Africa & World

China asked to save Zambia from imminent debt default. No one else can.

Story Highlights
  • China accounts for nearly two-thirds of Zambia’s external debt, and will play a pivotal role in the outcome of any potential debt renegotiation. It is in China’s interest to lead a debt restructuring plan for Zambia, just as it did earlier for Angola.

By Simon Wolfe

The Euro bondholders’ refusal last week to accept the Zambian government’s new repayment terms for its $3 billion bonds should come as no surprise.

The Government of the Republic of Zambia (GRZ) announced that it was seeking to suspend debt interest repayments until April 2021, with no guarantee or plan as to how the government was going to find the money in the meantime.

It does not help that at the moment, details of Zambia’s borrowing, particularly from the Chinese, remain opaque. What we do know is that China’s lending to Zambia is pivotal in the outcome of any potential debt renegotiations.

Conscious of international pressure, the Zambia Ministry of Finance confirmed in a written statement this week that it had asked Chinese creditors to defer interest payments on three outstanding bonds. In response to questions from the Euro bondholders, it replied that the government “intends to share the burden equitably across its official and commercial creditors.”

According to the U.S.-based Brookings Institution in September 2019, loans from China accounted for 65.8% of Zambia’s external debt, an African record. And though China has already indicated that it will use the Debt Service Suspension Initiative (DSSI) to offer temporary relief to the most indebted countries on the African continent, this only affects approximately $140 million — a small percentage of Zambia’s overall debt.

This leaves Zambia standing on the brink of default. The Minister of Finance, Dr. Bwalya Ng’andu, confirmed that Zambia’s sovereign debt now stands at $18.5 billion (104% of the GDP), adding that “Zambia is spending half of government revenue collections to service interest on debt currently compared to [20%] a few years ago.”

Even more worryingly than the Euro bondholders’ refusal, according to EXX Africa, is the looming threat that private creditors will call in their sovereign guarantees and trigger a wave of loan calls.

The most obvious target would be the poorly managed power state utility, ZESCO, which supposedly owes 45% of the overall debt. ZESCO is in substantial arrears and is scrambling around to find new sources of revenue. This might explain the government’s shocking moves to expropriate assets of its competitor, Copperbelt Energy Corporation (CEC), with no due cause, freeing up the way to lucrative power supply contracts between ZESCO and the mines in the Copperbelt region.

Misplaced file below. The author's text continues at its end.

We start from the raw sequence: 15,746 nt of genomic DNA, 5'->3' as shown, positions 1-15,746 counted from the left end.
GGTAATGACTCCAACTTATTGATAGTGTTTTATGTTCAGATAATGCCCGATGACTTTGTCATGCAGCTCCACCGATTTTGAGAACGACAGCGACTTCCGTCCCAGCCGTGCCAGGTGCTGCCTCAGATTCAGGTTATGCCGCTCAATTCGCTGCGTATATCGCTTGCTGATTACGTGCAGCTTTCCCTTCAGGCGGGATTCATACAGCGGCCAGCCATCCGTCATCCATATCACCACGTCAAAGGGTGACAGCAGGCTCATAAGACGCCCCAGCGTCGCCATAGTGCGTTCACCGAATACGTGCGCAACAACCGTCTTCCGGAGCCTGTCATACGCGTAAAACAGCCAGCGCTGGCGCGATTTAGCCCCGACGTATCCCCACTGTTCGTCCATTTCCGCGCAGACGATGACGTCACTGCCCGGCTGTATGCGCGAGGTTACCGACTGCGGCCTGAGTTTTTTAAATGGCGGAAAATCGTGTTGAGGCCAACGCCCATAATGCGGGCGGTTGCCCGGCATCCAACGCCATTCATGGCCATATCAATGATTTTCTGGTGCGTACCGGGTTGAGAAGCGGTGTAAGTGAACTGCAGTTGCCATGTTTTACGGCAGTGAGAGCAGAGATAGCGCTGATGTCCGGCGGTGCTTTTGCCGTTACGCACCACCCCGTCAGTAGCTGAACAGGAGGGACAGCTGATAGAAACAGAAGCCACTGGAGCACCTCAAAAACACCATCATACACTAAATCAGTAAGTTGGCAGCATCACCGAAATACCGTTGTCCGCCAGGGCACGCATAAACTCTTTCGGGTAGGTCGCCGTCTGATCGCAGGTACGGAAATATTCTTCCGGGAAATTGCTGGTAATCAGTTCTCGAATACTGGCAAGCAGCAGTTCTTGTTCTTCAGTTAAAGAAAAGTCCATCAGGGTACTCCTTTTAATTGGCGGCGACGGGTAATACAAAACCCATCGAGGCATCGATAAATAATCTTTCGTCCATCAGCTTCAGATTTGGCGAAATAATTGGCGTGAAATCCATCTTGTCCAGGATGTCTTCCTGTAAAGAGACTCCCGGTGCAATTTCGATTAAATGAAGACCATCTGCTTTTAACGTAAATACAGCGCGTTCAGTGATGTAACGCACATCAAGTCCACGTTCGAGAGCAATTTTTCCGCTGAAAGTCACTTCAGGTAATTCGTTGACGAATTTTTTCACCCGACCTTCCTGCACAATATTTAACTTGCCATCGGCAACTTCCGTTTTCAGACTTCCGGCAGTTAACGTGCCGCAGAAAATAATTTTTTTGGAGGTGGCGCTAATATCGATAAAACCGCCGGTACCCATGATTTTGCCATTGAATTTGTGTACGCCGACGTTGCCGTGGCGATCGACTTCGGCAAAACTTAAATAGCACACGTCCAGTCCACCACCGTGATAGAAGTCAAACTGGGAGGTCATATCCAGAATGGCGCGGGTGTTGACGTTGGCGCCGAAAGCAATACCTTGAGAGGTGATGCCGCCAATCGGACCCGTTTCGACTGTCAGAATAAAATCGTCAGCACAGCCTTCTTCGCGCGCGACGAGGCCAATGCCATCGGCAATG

Zambia desperately needs international support to climb out of this mess. But international finance institutions, led by the International Monetary Fund (IMF), are standing firm.

The IMF continues to withhold financial assistance, ostensibly until GRZ commits to transparency, wholesale fiscal reform, and debt sustainability.

This means understanding the true level and conditionality of all the debt owed by GRZ. But increased pressure over debt transparency might reveal an even worse picture for the beleaguered state — not a picture that plays well in the run-up to a presidential election in August 2021. 

China could, and should, step in to save Zambia. There are 100,000 Chinese nationals living in the country.

Chinese President Xi Jinping meets with Zambia’s President Edgar Chagwa Lungu in Beijing, China, on March 30, 2015. REUTERS/Feng Li/Pool.

China has invested more than $20 billion through companies such as the China Nonferrous Metal Mining Group, PowerChina, China National Complete Engineering Corporation, Aviation Industry Corporation of China (AVIC), Sinohydro Corporation, China Jiangxi International, and China Henan International Cooperation Group.

China is dependent on Zambia’s minerals to power its own growth. It cannot afford for Zambia to default.

China has already shown leadership in Angola, where more than $20 billion is owed to Chinese entities. At the end of September, the Chinese Foreign Ministry announced that an agreement on a debt restructuring plan should be ready to sign soon. It has also, through the state-owned Export-Import Bank of China, helped Angola apply to the International Monetary Fund for emergency financial assistance.

Beijing has dealt with its debtors in Angola in a manner consistent with a great power. Expressions of global diplomatic and commercial power carry responsibility.

China needs to protect the nations within its orbit from fracturing even further. It is not just in China’s economic interest to pull Zambia away from the default precipice. It is also in China’s moral interest.

After a tough year due to the pandemic, maybe this is China’s soft power opportunity. If it is seriously positioning itself as the successor to the U.S., its Belt and Road initiative is not enough. That doesn’t mean it needs to develop a Sino-McDonald’s or Hollywood. It needs to develop its own ways to win hearts and minds. By showing compassion when needed. By building true partnerships. By understanding when countries are on the brink. By showing leadership in Africa.

Now is the time for China to step up.

  • Simon Wolfe is an international lawyer. Prior to founding Marlow Strategy, where he is managing director, he worked at a geopolitically focused law firm in London, and prior to that he was the Head of Legal for an international NGO focused on anti-corruption and freedom of speech.
  • He was awarded an LLB from the University of Melbourne and an LLM from Stockholm University.

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